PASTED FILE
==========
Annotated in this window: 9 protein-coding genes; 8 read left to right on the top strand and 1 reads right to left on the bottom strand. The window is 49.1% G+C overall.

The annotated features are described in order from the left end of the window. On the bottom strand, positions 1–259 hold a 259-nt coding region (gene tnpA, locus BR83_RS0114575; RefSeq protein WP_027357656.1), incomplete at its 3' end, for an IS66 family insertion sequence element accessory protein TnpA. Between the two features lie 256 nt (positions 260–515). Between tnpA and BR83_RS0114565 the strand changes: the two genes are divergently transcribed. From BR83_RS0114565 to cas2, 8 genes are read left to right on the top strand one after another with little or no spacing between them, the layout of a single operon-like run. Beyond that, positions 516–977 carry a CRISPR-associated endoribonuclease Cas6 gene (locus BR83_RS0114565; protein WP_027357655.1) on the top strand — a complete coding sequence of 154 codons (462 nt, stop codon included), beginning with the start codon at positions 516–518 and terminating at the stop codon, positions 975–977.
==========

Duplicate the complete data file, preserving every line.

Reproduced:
Annotated in this window: 9 protein-coding genes; 8 read left to right on the top strand and 1 reads right to left on the bottom strand. The window is 49.1% G+C overall.

The annotated features are described in order from the left end of the window. On the bottom strand, positions 1–259 hold a 259-nt coding region (gene tnpA, locus BR83_RS0114575; RefSeq protein WP_027357656.1), incomplete at its 3' end, for an IS66 family insertion sequence element accessory protein TnpA. Between the two features lie 256 nt (positions 260–515). Between tnpA and BR83_RS0114565 the strand changes: the two genes are divergently transcribed. From BR83_RS0114565 to cas2, 8 genes are read left to right on the top strand one after another with little or no spacing between them, the layout of a single operon-like run. Beyond that, positions 516–977 carry a CRISPR-associated endoribonuclease Cas6 gene (locus BR83_RS0114565; protein WP_027357655.1) on the top strand — a complete coding sequence of 154 codons (462 nt, stop codon included), beginning with the start codon at positions 516–518 and terminating at the stop codon, positions 975–977.